Septo Optic Dysplasia Predictions

Doctors cannot always predict if a child will or will not have problems with brain function. When a child is less than 3-4 years of age, it is often difficult to predict future brain functions such as speech, intelligence and learning. It is sometimes difficult to assess the brain function and overall development of a child with poor vision. Visually impaired children must be taught and tested in ways that are different than children who are not visually impaired. Be sure that your child is tested and treated by professionals who have experience working with children with poor vision. Testing to determine how you child is developing and to screen for learning problems can be done by specialists such as: pediatricians, psychologists, occupational therapists (OT’s), speech therapists (SP’s), physical therapists (PT’s) and teachers of the visually impaired (VI’s). Testing can be done in several different settings including your own home, schools, hospitals, or other clinical settings.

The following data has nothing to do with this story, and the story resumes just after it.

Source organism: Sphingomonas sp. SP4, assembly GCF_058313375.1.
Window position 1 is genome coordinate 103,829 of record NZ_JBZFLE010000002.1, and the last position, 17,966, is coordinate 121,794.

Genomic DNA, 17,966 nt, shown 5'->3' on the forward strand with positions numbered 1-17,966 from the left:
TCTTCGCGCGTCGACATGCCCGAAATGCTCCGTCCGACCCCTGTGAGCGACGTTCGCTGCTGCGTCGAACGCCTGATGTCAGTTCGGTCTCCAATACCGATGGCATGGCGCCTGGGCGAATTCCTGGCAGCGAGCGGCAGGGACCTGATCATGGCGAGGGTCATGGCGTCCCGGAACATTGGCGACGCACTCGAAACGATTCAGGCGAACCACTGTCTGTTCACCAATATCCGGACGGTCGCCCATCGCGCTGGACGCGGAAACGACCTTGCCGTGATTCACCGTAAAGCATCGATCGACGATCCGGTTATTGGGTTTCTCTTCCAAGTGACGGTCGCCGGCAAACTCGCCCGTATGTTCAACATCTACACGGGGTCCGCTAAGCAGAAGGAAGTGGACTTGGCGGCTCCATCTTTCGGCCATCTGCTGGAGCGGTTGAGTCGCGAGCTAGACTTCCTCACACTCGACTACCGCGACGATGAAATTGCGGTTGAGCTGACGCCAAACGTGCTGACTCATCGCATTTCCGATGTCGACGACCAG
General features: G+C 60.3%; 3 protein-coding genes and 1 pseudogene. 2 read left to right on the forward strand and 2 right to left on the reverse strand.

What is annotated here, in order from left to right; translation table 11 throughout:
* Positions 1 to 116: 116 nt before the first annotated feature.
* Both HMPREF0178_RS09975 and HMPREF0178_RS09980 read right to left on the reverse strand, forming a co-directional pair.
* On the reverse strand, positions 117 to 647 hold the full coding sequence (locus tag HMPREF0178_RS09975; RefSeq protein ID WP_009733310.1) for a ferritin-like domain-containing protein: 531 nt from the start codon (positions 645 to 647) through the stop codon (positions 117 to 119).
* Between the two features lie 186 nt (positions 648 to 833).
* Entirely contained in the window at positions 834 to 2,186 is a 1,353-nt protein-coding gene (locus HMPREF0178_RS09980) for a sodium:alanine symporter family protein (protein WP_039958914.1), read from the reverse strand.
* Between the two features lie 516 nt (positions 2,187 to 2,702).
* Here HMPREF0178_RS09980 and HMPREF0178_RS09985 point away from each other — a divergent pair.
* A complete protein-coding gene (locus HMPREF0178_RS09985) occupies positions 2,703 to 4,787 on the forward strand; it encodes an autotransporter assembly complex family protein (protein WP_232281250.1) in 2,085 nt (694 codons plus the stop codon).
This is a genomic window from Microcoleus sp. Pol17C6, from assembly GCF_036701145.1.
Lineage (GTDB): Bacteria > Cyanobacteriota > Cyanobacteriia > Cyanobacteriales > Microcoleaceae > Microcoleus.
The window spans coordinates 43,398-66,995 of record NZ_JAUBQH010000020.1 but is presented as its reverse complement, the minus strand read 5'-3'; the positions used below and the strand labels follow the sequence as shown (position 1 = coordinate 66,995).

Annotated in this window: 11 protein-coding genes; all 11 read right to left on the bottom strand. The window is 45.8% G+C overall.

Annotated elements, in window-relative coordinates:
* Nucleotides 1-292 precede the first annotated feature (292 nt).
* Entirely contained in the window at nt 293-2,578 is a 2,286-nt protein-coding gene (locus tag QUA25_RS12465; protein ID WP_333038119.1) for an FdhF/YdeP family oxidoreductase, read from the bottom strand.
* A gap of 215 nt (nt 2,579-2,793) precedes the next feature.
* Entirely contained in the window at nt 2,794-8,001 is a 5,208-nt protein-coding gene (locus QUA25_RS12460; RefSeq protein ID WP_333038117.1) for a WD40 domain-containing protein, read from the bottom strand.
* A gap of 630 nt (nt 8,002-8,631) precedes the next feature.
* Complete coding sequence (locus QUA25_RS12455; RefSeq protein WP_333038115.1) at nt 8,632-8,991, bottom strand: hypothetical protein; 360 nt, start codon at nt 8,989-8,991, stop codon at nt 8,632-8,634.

Pituitary effects for Septo Optic Dysplasia

The pituitary gland is found at the base of the brain and serves as the body’s “master control gland” because it makes important chemicals (hormones) and directs the making of hormones in glands located in other parts of the body. These hormones are required for growth, energy control (metabolism) and sexual development. Many people with Septo Optic Dysplasia have problems with their pituitary gland ranging from very minor problems with almost no effect on the child, to problems making one or more very important hormones. When a child has problems making hormones in the pituitary gland it is called hypopituitarism. Your child will be tested to see if there are any problems making hormones. A doctor who specializes in gland problems (an Endocrinologist) will order tests to be done at the time of diagnosis. A child who initially does not have hormone problems may develop them at a later time. Therefore, it is very important for your child to be tested regularly as he or she grows up.